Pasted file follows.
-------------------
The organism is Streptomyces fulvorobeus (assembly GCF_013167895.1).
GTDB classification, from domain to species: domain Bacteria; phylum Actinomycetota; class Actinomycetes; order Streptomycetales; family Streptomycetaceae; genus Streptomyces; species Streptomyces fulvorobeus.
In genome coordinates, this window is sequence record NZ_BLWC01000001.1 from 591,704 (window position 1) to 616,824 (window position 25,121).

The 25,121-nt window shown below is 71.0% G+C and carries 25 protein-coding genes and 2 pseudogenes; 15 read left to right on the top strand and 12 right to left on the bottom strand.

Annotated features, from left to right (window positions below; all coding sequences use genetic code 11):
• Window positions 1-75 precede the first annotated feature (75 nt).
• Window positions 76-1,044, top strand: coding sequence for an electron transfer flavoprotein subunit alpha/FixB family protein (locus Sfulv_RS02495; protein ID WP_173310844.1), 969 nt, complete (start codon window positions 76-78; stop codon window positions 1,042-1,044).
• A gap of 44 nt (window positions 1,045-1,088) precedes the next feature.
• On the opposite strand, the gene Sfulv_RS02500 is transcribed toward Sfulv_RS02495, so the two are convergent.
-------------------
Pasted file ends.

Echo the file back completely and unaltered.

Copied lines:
The organism is Streptomyces fulvorobeus (assembly GCF_013167895.1).
GTDB classification, from domain to species: domain Bacteria; phylum Actinomycetota; class Actinomycetes; order Streptomycetales; family Streptomycetaceae; genus Streptomyces; species Streptomyces fulvorobeus.
In genome coordinates, this window is sequence record NZ_BLWC01000001.1 from 591,704 (window position 1) to 616,824 (window position 25,121).

The 25,121-nt window shown below is 71.0% G+C and carries 25 protein-coding genes and 2 pseudogenes; 15 read left to right on the top strand and 12 right to left on the bottom strand.

Annotated features, from left to right (window positions below; all coding sequences use genetic code 11):
• Window positions 1-75 precede the first annotated feature (75 nt).
• Window positions 76-1,044, top strand: coding sequence for an electron transfer flavoprotein subunit alpha/FixB family protein (locus Sfulv_RS02495; protein ID WP_173310844.1), 969 nt, complete (start codon window positions 76-78; stop codon window positions 1,042-1,044).
• A gap of 44 nt (window positions 1,045-1,088) precedes the next feature.
• On the opposite strand, the gene Sfulv_RS02500 is transcribed toward Sfulv_RS02495, so the two are convergent.